Civil War Transcendence, part 418

I woke the next morning and didn’t move, but just looked at the vision of loveliness cuddled up next to me. A strain of long black hair lay across her cheek and obscured her face, so I gently reached up and pushed it off her cheek, trapping it behind her ear. With that accomplished, I had an unobstructed view of her beautiful face. For a few moments, I studied her features and tried to memorize every facet of her countenance.

After a while, she stirred and moved to where she could drape her arm across my chest. In a sleepy voice she said, “Are ya awake?’

I put my arms around her, pulled her closer to me and answered, “Yep.”

She raised her head and looked at me with one eye closed. Then she declared, “I’m starving. Ya want some breakfast?”

I laughed and replied, “Always.”

She yawned and said, “Well, I guess we better get up.”

We leisurely got dressed and went downstairs to the right parlor, which is where breakfast is usually served. I pulled the doors open and was astounded when a crowd of people began clapping. I turned to Daphne and she began to laugh.

Almost on cue, the whole herd of people said, “Congratulations!”

I gave Daphne a bewildered look and asked, “Did ya tell ‘em?”

Enjoying my comical expression, she teasingly said, “Of course not.”

I stammered, “Well, how did they know?”

She put her right index finger to her chin and looked at the ceiling as if contemplating a most important question and said, “I wonder?” Then, acting as if the answer popped in her head, she snapped her fingers, looked at me and laughingly said, “It must have been the boisterous exclamations that emanated from our room last night.”

Everyone had been watching and listening to us. When Daphne answered my question, the whole room began to laugh. I got a sheepish grin on my face, turned a bright scarlet, and after a moment, joined in the laughter.

Then everyone came forward to shake our hands. There were John Lee, Anna, Ezra and the ladies that waited on Mrs. Douglas, Willie and Daphne. Apparently the word had gone out late last night, or early this morning, because Jonah and Jeremy Sage and their father were in attendance. Even Major Mosby and Sergeant Kirkland had come to bestow congratulations. And last but not least, Al Madigan accompanied by Hattie Gray came forward to wish us well.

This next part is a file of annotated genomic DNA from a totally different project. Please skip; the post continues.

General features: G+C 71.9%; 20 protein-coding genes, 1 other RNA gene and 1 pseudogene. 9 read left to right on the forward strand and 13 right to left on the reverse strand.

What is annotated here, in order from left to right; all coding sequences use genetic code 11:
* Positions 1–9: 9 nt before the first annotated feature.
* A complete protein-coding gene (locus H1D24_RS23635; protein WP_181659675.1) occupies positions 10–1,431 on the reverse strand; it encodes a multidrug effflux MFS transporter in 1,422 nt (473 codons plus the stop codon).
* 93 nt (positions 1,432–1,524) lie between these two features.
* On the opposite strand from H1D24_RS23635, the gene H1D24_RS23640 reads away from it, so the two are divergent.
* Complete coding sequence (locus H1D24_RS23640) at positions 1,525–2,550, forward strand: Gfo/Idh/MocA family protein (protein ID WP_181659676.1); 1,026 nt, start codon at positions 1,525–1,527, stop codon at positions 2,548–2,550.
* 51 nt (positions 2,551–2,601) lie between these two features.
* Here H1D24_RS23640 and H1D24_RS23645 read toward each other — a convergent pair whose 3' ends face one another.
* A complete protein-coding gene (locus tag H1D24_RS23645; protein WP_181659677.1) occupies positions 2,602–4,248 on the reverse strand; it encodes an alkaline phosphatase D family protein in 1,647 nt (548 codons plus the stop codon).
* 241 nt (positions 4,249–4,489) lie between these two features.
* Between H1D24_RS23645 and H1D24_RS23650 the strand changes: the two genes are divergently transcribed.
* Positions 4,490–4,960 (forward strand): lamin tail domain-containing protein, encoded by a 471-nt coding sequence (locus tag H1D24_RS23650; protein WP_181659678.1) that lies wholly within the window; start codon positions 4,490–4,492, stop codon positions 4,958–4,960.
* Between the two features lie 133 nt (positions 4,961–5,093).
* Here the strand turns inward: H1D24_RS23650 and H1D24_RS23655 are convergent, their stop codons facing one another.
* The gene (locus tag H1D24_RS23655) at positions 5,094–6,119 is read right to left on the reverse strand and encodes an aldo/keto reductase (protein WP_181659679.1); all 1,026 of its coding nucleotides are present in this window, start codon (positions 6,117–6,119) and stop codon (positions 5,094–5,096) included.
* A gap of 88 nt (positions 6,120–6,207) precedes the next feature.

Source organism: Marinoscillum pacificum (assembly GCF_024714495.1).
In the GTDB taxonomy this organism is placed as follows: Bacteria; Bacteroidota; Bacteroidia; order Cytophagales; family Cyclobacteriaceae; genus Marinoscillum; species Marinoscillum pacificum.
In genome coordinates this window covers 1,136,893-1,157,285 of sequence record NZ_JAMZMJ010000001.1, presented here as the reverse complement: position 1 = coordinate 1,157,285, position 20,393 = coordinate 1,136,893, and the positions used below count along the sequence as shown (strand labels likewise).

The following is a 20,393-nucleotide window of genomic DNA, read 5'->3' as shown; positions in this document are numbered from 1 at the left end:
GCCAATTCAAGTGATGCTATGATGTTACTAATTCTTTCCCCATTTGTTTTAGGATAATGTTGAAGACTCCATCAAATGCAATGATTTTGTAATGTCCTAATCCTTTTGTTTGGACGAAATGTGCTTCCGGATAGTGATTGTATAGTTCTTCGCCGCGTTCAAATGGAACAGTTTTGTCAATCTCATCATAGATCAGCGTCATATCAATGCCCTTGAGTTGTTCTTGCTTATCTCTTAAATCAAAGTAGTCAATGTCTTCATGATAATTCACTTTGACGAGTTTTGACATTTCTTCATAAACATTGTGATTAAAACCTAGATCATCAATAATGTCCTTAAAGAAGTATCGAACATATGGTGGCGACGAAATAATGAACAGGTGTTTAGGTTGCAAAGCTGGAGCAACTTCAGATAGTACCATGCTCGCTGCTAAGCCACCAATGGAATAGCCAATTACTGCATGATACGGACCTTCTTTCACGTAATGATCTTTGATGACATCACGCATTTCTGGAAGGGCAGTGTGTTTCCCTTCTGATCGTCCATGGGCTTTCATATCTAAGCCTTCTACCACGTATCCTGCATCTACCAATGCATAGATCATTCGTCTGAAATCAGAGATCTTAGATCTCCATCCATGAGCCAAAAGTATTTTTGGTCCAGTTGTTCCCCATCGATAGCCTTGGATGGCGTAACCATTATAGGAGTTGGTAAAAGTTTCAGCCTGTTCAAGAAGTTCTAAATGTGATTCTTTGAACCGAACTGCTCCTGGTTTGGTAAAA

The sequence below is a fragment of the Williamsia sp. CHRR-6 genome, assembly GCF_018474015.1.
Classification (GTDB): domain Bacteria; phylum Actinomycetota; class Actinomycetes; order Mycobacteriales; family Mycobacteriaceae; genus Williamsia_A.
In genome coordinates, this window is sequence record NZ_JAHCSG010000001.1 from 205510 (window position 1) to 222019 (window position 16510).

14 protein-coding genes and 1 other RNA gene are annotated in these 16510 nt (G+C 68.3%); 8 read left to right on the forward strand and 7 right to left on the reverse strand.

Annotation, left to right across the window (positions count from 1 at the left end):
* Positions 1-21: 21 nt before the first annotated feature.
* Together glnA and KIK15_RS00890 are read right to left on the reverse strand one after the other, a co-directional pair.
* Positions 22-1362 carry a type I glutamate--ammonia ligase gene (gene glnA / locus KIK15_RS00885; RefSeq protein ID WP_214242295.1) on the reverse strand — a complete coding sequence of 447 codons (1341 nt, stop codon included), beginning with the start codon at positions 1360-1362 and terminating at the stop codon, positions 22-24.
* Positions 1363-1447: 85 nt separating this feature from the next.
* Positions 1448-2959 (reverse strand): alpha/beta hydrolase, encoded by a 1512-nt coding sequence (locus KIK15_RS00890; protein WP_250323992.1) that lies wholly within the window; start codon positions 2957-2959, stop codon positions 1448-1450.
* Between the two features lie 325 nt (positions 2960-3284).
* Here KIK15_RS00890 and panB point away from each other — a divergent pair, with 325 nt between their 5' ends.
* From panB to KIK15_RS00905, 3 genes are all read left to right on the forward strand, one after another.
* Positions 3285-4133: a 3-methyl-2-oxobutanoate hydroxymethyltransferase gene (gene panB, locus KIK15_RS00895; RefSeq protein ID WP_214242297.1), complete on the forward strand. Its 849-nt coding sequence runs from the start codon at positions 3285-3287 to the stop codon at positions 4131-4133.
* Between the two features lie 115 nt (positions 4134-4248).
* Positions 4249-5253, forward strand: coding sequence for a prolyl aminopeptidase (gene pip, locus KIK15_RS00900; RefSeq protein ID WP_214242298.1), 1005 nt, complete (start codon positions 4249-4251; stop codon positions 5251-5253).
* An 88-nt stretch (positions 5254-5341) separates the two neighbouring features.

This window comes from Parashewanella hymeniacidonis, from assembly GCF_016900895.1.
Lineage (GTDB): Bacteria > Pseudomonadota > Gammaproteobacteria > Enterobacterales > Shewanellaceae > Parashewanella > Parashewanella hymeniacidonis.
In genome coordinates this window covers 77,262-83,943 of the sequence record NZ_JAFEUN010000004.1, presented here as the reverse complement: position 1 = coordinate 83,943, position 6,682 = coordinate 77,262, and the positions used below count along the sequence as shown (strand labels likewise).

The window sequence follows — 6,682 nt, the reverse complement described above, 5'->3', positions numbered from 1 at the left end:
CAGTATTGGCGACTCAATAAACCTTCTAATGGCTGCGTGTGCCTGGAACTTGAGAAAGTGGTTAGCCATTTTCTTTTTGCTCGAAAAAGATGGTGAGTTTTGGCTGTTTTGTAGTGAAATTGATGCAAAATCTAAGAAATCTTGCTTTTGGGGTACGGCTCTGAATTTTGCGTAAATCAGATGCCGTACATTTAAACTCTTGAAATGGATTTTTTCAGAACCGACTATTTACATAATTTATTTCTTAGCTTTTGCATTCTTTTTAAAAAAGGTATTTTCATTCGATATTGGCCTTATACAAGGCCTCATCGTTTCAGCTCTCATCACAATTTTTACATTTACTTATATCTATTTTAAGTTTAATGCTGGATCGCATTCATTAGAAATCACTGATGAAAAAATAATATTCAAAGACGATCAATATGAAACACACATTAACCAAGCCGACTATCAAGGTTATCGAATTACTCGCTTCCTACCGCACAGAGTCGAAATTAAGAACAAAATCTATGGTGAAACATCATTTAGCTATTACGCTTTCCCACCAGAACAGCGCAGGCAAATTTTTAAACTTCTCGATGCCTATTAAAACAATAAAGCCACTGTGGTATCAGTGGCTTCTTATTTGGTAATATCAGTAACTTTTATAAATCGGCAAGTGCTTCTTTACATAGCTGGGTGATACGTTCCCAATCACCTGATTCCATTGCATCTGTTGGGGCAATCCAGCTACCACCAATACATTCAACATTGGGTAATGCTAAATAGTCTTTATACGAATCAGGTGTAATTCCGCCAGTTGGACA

When everyone had congratulated us, Mrs. Douglas came to us. She hugged Daphne and tearfully said, “Y’all stay here as long as ya like. It’ll be wonderful to have the patter of little feet in this house again.”

Daphne produced her phantom hanky and began to cry. Then she said, “Ya been like a mama to me. I love ya so much.”

That really got to Mrs. Douglas and she began to cry also.

I just stood there, like a bump on a log, not knowing what to do.

Major Mosby came to my rescue and stated out loud, “It would be a sin to let all these vittles get too cold. How about someone asking the prayer and let’s eat?”

For the first time I looked at the dining room table, it was laden with a huge amount of eggs, bacon, biscuits, gravy, and ham steaks.

Daphne reached out and grabbed my hand. She motioned for me to continue the gesture. I did so and each person grasped the hand of the person next to them until we had a completed chain of fellowship.

Mrs. Douglas looked at Major Mosby and asked, “Sir, would you return thanks for us?”

He nodded and said, “I’d be glad to.”

We all bowed our heads and Mosby prayed, “Dear Heavenly Father, thank you for your gift of life and for the new life that we celebrate today.  Please bless this food so lovingly prepared and freely given.  Also please bless the families represented here and give them traveling mercies as they make their way back home. In Your Holy Name, we pray. Amen”

All of us repeated, “Amen.”

Then Willie Douglas added, “Bless the Lord and Holy Ghost and bless the one that eats the most. Amen”

This brought an abundance of laughter and a reprimand from Mrs. Douglas.

Then we lit into the vittles like a bunch of starving wolves.


About Civil War Reflections

Vernon has been a Civil War buff since childhood, but had been inactive in Civil War history for over two decades. However, in the early 1990s his interest was rekindled after watching Ken Burns’ “Civil War Documentary” on PBS. He particularly became interested in the Battle of Antietam (Sharpsburg) and decided to learn more about this epic struggle.
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